Over a week was spent at Turner Marine as Louise morphed back into a sailing vessel. The first couple days, I will be completely honest, were quite overwhelming. We had this 34 foot THING that was awaiting our arrival. This THING, aka our mast, was packaged by Tari and Randy Smith who did a better than great job preparing it for shipping.
Katie and I spend two full days putting all the puzzle pieces back together. Thank god Katie labeled, and took photos of individual parts of the mast while we had it un-stepped in Michigan. For those of you who have prepared your mast to be stepped before, we understand this is not the most difficult process. BUT when you have never done, or seen it done before, this process is terrifying! If every little thing is not done correctly, you are only setting yourself up to be de-masted somewhere down the line. No thank you. So we took our time, asked lots of questions, and got helpful advice from people who have done this every year for decades. After three days, the stick went up successfully. I’m pretty sure throughout the whole process, that Katie was having a minor anxiety attack, while my head was throbbing. Time for a beer. We did it. Now we have to figure out the rest of the rigging. Time for another beer.
SO, before we put the mast up, we were smart girls and checked to make sure our anchor light and steaming light were operating beforhand. Sure enough, they were working great. Once the mast was up, we checked the lights once again. The anchor light did not work. Great. A nearby live-aboard let me borrow a self controlled bosons chair to get to the top of the mast. No success making the current anchor light work. So I rigged up a 5 dollar solar light that I hose clamped to the top of the mast. Now we will always have a anchor light shining. Thank you Walmart.
The rest of our time at Turner was necessary for re-arranging, cleaning, and preparing our home for unsettled seas, and unpredictable weather. Throwing out things we no longer needed, and placing now important items, in convenient locations. Most importantly making sure everything has a home, and will stay put when the boat decides to get horizontal. It was a “looper” rendezvous at Turner marine where nightly happy hour and pot luck brought us all together. It honestly felt like a family reunion. Except we were the only children, or grandchildren? We even had a movie night. Fifteen or so of us, sat on picnic tables and hooked up an old school 12 inch television. Since we were all done with the river portion of the trip, what could we possibly watch besides Deliverance? I will never watch it again, and am thankful to be alive after spending 2 months on an isolated river system.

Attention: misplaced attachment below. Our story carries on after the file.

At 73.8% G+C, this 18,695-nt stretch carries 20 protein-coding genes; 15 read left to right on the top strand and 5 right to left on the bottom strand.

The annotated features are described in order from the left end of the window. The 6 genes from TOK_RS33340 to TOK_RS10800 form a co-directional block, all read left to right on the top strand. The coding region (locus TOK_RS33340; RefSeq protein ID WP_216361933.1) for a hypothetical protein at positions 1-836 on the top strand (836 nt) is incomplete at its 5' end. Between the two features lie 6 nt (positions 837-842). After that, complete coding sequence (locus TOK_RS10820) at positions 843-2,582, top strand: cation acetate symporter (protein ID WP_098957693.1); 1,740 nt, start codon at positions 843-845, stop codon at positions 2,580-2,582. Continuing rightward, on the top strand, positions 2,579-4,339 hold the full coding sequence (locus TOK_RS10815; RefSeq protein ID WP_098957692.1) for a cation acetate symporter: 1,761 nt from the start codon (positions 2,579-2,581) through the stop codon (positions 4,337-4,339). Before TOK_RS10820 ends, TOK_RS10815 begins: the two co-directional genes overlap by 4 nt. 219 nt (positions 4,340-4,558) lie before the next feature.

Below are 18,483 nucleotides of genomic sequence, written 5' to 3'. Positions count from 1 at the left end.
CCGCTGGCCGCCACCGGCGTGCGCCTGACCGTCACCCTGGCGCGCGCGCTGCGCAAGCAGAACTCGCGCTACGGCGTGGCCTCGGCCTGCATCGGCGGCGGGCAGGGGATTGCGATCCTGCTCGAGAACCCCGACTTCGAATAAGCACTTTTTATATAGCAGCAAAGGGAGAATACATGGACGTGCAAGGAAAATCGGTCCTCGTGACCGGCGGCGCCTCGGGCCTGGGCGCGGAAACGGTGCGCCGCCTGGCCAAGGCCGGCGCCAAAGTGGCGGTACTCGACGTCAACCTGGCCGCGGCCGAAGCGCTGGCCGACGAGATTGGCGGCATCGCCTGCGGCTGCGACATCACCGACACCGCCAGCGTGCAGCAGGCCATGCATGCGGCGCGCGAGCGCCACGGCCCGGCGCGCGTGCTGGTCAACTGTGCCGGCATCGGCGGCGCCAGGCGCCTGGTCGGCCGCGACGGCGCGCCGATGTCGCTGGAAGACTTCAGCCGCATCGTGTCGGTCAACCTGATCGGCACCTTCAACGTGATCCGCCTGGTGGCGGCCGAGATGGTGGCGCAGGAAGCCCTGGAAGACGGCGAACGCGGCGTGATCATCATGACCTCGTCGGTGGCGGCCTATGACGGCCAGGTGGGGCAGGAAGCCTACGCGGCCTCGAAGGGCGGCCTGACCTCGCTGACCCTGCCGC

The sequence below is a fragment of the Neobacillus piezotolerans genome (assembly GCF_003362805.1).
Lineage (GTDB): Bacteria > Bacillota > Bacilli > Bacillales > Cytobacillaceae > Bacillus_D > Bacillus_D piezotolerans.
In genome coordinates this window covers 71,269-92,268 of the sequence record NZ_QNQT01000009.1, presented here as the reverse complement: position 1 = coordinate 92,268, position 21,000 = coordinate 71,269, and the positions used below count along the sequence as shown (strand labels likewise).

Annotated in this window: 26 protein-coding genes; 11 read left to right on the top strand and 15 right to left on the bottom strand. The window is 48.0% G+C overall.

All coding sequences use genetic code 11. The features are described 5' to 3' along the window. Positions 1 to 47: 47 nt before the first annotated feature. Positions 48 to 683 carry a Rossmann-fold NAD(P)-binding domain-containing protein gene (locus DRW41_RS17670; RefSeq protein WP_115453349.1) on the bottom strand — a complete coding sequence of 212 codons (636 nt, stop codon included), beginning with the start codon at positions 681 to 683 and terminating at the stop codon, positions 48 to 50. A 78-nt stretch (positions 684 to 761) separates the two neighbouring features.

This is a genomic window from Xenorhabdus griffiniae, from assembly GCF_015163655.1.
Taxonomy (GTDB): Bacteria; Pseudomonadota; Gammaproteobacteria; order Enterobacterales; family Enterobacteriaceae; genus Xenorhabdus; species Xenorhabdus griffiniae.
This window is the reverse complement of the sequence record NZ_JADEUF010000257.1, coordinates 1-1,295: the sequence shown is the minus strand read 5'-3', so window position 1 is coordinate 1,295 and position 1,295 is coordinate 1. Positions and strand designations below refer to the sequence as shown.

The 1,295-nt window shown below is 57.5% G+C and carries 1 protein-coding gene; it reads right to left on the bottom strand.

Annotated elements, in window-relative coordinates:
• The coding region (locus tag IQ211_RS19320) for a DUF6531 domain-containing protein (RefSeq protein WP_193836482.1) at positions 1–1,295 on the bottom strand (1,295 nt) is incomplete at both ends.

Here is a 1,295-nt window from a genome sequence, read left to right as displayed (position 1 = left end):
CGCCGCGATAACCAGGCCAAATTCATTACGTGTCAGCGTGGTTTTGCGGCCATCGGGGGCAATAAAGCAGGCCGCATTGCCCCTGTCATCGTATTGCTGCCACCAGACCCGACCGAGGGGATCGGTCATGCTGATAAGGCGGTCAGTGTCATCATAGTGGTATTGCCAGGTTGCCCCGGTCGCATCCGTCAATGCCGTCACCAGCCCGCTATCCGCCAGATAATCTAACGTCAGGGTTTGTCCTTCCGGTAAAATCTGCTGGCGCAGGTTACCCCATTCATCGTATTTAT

Bad weather kept us all at Turner longer than we had planned. When the day was right, about 10 boats including Louise, left at the butt crack of dawn on a beautiful morning to cross Mobile Bay. Crossing Mobile Bay was awesome. It’s an oddly shallow bay, but Mobile locals informed us of a route to cross over that was deep enough and will take 2 hours off the trip. We set off on a course of 148 degrees, which intersects the Gulf Intracoastal Waterway at the SE corner of the bay. Raising the Genoa (aka the “king sheet”) for the first time since Lake Michigan made us happy happy girls. Louise is a fast little thing. Sailing at last. Unfortunately this idea of sailing did not last long. When you jump back on the inter-coastal, you are again in a narrow channel that often turns, and not in a favorable direction with the wind.
Our course will now be east towards Florida until we reach “The Big Bend.” The big scary bend is a point of decision making. You either make a 150 mile overnight crossing out in the gulf, taking you to Tarpon Springs, or you can take several long hops from town to town inside the bend. Either way there is no more Intracoastal here, and you are exposed to whatever the open ocean brings you that day. Undecided at this point, Katie and I will wait to see how we feel when we get to Carabelle. You must have the perfect weather window to cross, and preferably buddy up with several other boats who travel at the same speed. We are not trying to get ahead of ourselves here, and will make a smart decision – we promise. If we end up lost in a storm and arrive in Mexico, at least we’ll come out with a hell of a story for you.